It is for the judge to assess whether the offender has discharged that burden and in that light, the judge will assess the expert evidence, and of course, if there’s expert evidence, which conflicts, then the judge will look at things such as the qualifications and experience of the experts involved. He or she will look at the demeanour of the evidence given by the experts. Are they confident? Are they tentative? Are they overconfident? Are they over defensive? Are they prepared to make appropriate concessions? Things of that nature.
But most importantly, I think and this is perhaps the most important consideration to bear in mind- the judge will look at whether the facts and information on which the opinion is based, is reliable and is credible to use. But one example if the expert’s opinion is based wholly on what they are told by the offender, then there may be some room for skepticism. There may be some room for the need to find other support so that the facts on which the opinion is based are found to be soundly based.
Talking about the changes required within the system. Firstly, I would like to emphasize the need to have more experts. We know that at the moment we have a dearth of forensic psychiatry experts in the country. Secondly, it would be the provision of legal documents like an FIR, charge sheet, post-mortem report in case of homicide. Thirdly, the need for a timely referral and fourth would be the provision or availability of family members at the time of assessment. We know family members are important informants and they need to be providing reliable and accurate information at the time of assessment.
All these things are extremely important to reconstruct the scenario, which had happened at the time of the alleged crime, and hence to assess the mental state of the accused at the time of the crime.
Some have argued that the defense of mental impairment is too focused upon cognitive abilities, and that instead people should also incorporate a volitional limb to the test. In practice, it is very challenging to determine who was not able to constrain their impulses or who simply chose not to. In practice, such volitional limbs privilege people who are angry, violent and consider it appropriate to use violence as a means to resolve problems. In particular, the volitional limb may be relied upon by angry men engaged in crimes against women- domestic crimes, violent crimes within marriages or relationships.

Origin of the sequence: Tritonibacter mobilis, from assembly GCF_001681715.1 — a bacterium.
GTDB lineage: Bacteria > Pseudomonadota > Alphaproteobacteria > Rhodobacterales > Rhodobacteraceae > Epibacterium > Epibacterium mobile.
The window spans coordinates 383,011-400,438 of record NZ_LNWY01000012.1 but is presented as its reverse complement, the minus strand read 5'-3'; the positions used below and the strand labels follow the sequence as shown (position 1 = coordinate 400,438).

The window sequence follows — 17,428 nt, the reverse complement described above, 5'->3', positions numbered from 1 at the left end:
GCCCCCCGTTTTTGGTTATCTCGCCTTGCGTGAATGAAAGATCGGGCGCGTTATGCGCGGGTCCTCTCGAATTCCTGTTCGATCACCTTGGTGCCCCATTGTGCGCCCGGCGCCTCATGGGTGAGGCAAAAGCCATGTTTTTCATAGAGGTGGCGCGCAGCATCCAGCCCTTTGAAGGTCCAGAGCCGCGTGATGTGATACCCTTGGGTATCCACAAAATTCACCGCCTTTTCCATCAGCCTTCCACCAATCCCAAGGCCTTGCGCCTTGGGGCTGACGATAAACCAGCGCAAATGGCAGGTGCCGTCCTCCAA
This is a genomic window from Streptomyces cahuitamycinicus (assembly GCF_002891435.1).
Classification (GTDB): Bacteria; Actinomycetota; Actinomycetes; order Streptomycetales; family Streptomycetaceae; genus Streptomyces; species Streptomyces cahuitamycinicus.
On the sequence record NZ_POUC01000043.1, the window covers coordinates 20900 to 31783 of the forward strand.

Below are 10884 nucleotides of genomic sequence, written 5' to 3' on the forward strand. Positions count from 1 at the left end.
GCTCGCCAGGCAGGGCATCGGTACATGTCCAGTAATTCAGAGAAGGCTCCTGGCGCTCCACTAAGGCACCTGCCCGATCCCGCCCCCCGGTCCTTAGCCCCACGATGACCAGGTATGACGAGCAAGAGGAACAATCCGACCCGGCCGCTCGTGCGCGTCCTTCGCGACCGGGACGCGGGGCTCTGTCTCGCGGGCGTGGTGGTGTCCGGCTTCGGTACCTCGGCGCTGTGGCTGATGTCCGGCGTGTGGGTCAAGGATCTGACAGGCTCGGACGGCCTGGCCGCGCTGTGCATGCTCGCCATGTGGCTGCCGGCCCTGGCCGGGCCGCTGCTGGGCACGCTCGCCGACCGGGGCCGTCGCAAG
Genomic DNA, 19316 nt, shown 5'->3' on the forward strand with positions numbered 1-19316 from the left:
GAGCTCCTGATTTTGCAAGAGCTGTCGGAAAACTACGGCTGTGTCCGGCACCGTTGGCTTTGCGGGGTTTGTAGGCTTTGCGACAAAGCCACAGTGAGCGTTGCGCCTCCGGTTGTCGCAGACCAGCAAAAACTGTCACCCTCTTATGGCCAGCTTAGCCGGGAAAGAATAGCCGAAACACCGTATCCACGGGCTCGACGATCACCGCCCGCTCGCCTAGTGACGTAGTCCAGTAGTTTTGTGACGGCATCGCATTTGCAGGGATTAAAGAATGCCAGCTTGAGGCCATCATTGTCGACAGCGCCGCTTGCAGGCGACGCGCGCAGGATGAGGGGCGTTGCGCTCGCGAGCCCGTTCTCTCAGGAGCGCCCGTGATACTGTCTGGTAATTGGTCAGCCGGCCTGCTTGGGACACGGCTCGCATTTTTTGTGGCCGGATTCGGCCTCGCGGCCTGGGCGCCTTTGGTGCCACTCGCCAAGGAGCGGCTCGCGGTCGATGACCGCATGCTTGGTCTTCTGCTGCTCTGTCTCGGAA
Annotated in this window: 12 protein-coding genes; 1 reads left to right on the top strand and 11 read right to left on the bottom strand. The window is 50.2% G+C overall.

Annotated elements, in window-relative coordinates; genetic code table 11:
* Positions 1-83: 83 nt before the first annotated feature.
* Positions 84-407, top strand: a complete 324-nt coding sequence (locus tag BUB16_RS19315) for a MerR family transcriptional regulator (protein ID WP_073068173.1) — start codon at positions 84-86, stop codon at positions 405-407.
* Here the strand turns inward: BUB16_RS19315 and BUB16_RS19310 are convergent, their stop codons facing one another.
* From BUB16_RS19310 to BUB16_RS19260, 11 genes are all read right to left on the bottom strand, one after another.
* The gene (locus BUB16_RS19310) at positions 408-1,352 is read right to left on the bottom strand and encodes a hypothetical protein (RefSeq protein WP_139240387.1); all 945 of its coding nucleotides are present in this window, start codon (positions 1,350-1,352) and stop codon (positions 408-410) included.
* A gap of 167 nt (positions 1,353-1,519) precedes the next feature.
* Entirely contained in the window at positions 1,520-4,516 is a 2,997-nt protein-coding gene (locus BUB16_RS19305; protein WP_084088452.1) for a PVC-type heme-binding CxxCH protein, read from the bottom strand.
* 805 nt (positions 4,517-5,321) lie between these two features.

The volitional limb from the point of view of a mental health expert is a rather philosophical exercise and, in my opinion, is too difficult to implement safely and effectively without inconsistency between expert witnesses applying the limbs of the test.
So many times the question posed to a forensic expert is whether the accused has mental illness or not. And if he does, then what is the degree or percentage of mental illness? Now it is important to understand that the degree or percentage of mental illness are generally used for certification purposes for disability benefits and do not have much role in insanity defense. Instead, the right questions need to be posed i.e., if the individual has mental illness, did this illness impact his reasoning? Did he lose the capacity to know the nature of the crime or that it is wrong or contrary to law? Therefore, the right set of questions need to be asked in case of insanity defense assessments.

Our experts answer questions to clarify various aspects of the law and practice on the insanity defense.

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Forensic Mental Health and Criminal Justice